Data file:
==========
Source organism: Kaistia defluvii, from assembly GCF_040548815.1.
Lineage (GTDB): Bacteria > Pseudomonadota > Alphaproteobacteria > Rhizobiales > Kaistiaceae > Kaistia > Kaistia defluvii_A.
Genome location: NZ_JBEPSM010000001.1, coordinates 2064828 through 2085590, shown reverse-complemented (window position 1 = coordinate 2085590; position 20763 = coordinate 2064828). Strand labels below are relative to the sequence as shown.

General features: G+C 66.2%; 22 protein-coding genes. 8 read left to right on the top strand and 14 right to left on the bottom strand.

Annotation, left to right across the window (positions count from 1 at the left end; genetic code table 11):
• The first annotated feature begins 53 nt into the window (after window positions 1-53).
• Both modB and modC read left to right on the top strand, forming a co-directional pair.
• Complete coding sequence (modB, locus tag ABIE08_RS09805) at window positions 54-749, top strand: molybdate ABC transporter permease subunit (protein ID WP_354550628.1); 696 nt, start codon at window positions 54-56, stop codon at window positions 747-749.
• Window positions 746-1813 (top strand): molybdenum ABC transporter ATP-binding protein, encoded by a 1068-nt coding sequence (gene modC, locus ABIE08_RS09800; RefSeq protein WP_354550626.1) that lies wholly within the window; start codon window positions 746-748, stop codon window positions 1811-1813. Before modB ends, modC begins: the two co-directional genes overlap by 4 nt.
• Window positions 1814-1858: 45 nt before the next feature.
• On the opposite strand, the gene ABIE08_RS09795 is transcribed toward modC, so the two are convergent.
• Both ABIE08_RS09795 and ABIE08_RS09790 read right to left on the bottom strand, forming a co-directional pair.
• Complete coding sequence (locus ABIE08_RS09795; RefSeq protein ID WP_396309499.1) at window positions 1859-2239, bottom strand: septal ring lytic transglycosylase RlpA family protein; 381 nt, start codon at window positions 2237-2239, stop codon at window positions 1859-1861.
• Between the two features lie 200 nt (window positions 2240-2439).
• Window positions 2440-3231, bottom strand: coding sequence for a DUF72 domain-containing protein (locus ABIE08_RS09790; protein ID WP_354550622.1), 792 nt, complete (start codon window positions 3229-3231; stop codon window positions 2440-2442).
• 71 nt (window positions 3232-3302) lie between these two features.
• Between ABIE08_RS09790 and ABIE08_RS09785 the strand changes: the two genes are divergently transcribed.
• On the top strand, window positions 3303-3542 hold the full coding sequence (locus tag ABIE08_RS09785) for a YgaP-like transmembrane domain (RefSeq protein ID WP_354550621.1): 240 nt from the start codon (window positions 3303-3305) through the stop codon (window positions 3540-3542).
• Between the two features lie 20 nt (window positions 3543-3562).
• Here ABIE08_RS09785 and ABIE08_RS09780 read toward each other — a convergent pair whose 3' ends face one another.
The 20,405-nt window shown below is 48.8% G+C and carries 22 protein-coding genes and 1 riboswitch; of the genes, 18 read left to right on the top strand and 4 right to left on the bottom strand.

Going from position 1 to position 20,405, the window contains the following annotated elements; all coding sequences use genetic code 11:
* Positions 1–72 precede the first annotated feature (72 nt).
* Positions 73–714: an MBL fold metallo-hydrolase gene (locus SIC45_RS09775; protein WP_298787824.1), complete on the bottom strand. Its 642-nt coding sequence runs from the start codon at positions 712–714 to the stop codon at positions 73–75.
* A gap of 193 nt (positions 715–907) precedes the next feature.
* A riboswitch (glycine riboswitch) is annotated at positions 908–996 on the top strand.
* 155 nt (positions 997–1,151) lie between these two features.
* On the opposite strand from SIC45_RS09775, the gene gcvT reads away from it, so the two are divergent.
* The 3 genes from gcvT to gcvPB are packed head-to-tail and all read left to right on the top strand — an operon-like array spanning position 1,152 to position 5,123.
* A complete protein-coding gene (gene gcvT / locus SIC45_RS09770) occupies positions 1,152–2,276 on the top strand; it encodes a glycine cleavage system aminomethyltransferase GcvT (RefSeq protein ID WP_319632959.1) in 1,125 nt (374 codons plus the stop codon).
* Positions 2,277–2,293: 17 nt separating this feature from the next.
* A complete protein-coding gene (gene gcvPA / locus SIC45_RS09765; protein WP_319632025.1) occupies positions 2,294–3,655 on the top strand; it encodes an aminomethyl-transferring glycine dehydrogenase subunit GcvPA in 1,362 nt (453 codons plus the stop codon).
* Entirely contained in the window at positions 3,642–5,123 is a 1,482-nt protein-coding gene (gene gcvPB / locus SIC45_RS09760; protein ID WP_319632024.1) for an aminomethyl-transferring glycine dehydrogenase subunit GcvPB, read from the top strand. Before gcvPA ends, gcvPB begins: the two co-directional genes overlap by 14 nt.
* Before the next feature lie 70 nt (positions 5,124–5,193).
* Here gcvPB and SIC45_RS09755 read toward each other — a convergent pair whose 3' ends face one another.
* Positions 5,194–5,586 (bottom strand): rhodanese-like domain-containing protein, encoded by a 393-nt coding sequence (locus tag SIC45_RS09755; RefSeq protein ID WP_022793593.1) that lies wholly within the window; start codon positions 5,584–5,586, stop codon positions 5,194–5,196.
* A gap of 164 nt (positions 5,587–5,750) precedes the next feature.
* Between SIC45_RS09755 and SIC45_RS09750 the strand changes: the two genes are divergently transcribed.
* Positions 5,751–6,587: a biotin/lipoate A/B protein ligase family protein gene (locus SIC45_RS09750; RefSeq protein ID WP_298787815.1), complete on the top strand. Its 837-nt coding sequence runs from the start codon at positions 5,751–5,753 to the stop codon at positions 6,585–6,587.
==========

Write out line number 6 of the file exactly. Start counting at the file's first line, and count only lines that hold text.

• The first annotated feature begins 53 nt into the window (after window positions 1-53).